Now, as I sat by the bed in Grandma's room at the nursing home, I noticed a portable CD player on the night stand next to the bed. On top of the player lay a copy of one of my CDs. I was touched by Grandma's loyalty. Though she didn't care much for popular music, she always bought my recordings. As I was about to insert the disc into the machine, Grandma's voice stopped me. "No Melissa. I don't want to listen to that now."
"What would you like to hear, then?" I asked.
Without hesitating, Grandma said, "I want to hear you sing 'Amazing Grace' the way you sang it in church those many years ago."
"What?" I asked.
"You heard me," Grandma replied. "I've been waiting so long to hear you sing that song. You sang it to me years ago so you can sing it to me now."
I was thrown off guard by this request. It was years since I sang that song. But when my mother called me the night before, she said that they didn't think Grandma would live much longer. So I couldn't deny a dying woman her last request.
Though I wasn't warmed up and I hadn't practiced the song in years, I sat up straight in my chair, took a deep breath, and began to sing. At first, my voice was hesitant but when the words and the interpretation came back to me, I grew more confident. As I sang, I forgot Grandma was dying. I saw myself many years ago standing in front of the congregation in that church, singing that song for the first time and I noticed that almost everyone wiped their eyes as I sang. When I finished, Grandma's eyes were again misty, as they were years ago when I first sang that song to her. I pulled a Kleenex from the box on the night stand and wiped them for her.
She smiled and said, "I want you to sing that at my funeral."
"What?" I asked, not believing what I was hearing.
"Promise me you'll sing that song at my funeral the way you sang it in church years ago with no band, no chorus, no nothing. Promise me, Melissa," she wheezed.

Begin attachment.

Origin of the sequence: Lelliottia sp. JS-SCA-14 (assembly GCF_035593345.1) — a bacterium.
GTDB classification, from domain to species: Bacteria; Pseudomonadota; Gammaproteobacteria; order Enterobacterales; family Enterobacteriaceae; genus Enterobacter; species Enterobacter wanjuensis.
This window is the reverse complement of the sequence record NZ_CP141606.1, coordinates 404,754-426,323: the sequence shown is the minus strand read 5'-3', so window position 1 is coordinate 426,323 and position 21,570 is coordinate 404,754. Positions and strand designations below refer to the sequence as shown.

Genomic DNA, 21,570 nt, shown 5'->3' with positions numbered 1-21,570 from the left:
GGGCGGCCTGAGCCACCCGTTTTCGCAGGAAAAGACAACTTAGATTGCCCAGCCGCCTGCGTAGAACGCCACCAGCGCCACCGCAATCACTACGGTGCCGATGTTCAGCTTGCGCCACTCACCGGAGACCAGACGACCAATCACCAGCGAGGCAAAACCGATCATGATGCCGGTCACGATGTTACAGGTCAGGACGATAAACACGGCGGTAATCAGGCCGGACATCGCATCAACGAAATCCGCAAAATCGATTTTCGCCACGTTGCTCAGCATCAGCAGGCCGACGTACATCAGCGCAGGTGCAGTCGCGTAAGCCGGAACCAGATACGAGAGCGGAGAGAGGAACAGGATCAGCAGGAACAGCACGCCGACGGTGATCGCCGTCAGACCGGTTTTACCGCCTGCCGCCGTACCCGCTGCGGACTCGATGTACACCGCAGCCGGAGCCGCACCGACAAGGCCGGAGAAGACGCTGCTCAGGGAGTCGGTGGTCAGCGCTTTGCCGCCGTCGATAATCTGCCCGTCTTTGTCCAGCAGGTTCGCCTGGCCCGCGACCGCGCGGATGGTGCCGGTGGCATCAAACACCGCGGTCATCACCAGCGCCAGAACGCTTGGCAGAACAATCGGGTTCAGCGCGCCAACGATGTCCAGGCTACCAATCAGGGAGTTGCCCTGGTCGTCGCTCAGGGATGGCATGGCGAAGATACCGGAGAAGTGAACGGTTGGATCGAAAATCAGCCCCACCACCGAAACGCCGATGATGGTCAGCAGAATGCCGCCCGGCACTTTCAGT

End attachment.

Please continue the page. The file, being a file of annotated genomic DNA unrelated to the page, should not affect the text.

I could see that Grandma's strength was fading and although I wasn't sure I could do what she asked, I thought it best to reassure her. "Ok Grandma. I'll sing 'Amazing Grace' at your funeral. Now, try and get some rest. I'll be right here."
With a satisfied sigh, Grandma closed her eyes and I did the same, resting my head on the back of the chair. I don't know how long I slept but a light touch on my shoulder woke me with a start. Shaking my head to clear the cobwebs, I saw the nurse standing by my chair. I noticed that Grandma's hand was cold and limp. One look at her face told me that she was finally at peace.
"It was your song that did it," the nurse said as I blinked back tears.
"What?" I asked in bewilderment.
"She had been asking for you," the nurse replied. "She said she was hoping to hear you sing 'Amazing Grace' one more time. After you sang that for her again, I guess she figured it was time for her to go."
"I guess so," I answered.
"Your grandmother already made arrangements in advance," said the nurse. "All we need to do is notify the funeral home, which I'll do right now. If you need anything, just pull the red cord."
"I should probably call my folks," I said, dreading the task of telling them or anybody this sad news.
"I'll bring you a mobile phone," said the nurse as she slipped out of the room and closed the door.
I kept my promise to Grandma. I sang "Amazing Grace" at her funeral, with no accompaniment of any kind. I sang it slowly and methodically, the way I heard Judy Collins sing it years ago, the way Grandma liked it. When I first sang the song in church, my performance was followed by a chorus of Amens. Now, there was only a respectful silence as I made my way back to my seat after my solo.
I also recorded "Amazing Grace" on my next CD which was released a few months later. In this recording, I sang it the same way. It was the last song on the CD and in the liner notes next to the song title were written these words, "This selection is dedicated in loving memory of my grandmother Grace who always supported my musical endeavors."